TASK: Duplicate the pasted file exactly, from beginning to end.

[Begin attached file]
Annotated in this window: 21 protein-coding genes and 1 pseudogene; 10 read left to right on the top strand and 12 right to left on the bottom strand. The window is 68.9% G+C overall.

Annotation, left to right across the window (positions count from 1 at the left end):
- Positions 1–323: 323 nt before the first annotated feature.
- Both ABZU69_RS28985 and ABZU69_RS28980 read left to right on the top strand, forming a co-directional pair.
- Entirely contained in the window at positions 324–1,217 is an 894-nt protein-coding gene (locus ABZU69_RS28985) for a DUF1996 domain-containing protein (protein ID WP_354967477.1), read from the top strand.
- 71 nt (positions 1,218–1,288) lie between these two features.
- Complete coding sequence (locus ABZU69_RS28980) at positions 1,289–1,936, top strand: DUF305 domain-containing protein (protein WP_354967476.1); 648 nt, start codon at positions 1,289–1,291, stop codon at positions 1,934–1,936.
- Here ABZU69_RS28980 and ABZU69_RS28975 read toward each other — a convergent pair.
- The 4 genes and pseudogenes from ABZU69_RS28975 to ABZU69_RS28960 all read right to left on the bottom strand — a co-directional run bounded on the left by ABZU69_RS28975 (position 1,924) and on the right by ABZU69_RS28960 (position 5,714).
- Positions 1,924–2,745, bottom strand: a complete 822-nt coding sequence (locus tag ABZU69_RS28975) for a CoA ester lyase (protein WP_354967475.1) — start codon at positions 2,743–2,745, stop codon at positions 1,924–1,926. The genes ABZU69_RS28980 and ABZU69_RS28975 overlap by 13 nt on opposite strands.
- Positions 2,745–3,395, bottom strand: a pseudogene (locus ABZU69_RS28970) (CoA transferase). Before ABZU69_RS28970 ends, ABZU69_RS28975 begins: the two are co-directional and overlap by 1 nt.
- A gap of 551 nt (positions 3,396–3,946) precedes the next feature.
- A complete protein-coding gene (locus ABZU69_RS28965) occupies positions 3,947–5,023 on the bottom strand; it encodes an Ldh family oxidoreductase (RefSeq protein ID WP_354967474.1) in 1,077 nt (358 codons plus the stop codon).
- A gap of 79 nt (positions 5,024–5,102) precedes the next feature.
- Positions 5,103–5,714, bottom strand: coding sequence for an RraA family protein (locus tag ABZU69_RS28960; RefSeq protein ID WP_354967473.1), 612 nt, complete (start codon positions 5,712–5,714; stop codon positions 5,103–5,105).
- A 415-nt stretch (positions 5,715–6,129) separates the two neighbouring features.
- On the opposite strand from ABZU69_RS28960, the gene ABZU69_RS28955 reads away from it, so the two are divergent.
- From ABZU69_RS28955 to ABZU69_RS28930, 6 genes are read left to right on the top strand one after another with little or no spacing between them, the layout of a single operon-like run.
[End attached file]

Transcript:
Annotated in this window: 21 protein-coding genes and 1 pseudogene; 10 read left to right on the top strand and 12 right to left on the bottom strand. The window is 68.9% G+C overall.

Annotation, left to right across the window (positions count from 1 at the left end):
- Positions 1–323: 323 nt before the first annotated feature.
- Both ABZU69_RS28985 and ABZU69_RS28980 read left to right on the top strand, forming a co-directional pair.
- Entirely contained in the window at positions 324–1,217 is an 894-nt protein-coding gene (locus ABZU69_RS28985) for a DUF1996 domain-containing protein (protein ID WP_354967477.1), read from the top strand.
- 71 nt (positions 1,218–1,288) lie between these two features.
- Complete coding sequence (locus ABZU69_RS28980) at positions 1,289–1,936, top strand: DUF305 domain-containing protein (protein WP_354967476.1); 648 nt, start codon at positions 1,289–1,291, stop codon at positions 1,934–1,936.
- Here ABZU69_RS28980 and ABZU69_RS28975 read toward each other — a convergent pair.
- The 4 genes and pseudogenes from ABZU69_RS28975 to ABZU69_RS28960 all read right to left on the bottom strand — a co-directional run bounded on the left by ABZU69_RS28975 (position 1,924) and on the right by ABZU69_RS28960 (position 5,714).
- Positions 1,924–2,745, bottom strand: a complete 822-nt coding sequence (locus tag ABZU69_RS28975) for a CoA ester lyase (protein WP_354967475.1) — start codon at positions 2,743–2,745, stop codon at positions 1,924–1,926. The genes ABZU69_RS28980 and ABZU69_RS28975 overlap by 13 nt on opposite strands.
- Positions 2,745–3,395, bottom strand: a pseudogene (locus ABZU69_RS28970) (CoA transferase). Before ABZU69_RS28970 ends, ABZU69_RS28975 begins: the two are co-directional and overlap by 1 nt.
- A gap of 551 nt (positions 3,396–3,946) precedes the next feature.
- A complete protein-coding gene (locus ABZU69_RS28965) occupies positions 3,947–5,023 on the bottom strand; it encodes an Ldh family oxidoreductase (RefSeq protein ID WP_354967474.1) in 1,077 nt (358 codons plus the stop codon).
- A gap of 79 nt (positions 5,024–5,102) precedes the next feature.
- Positions 5,103–5,714, bottom strand: coding sequence for an RraA family protein (locus tag ABZU69_RS28960; RefSeq protein ID WP_354967473.1), 612 nt, complete (start codon positions 5,712–5,714; stop codon positions 5,103–5,105).
- A 415-nt stretch (positions 5,715–6,129) separates the two neighbouring features.
- On the opposite strand from ABZU69_RS28960, the gene ABZU69_RS28955 reads away from it, so the two are divergent.
- From ABZU69_RS28955 to ABZU69_RS28930, 6 genes are read left to right on the top strand one after another with little or no spacing between them, the layout of a single operon-like run.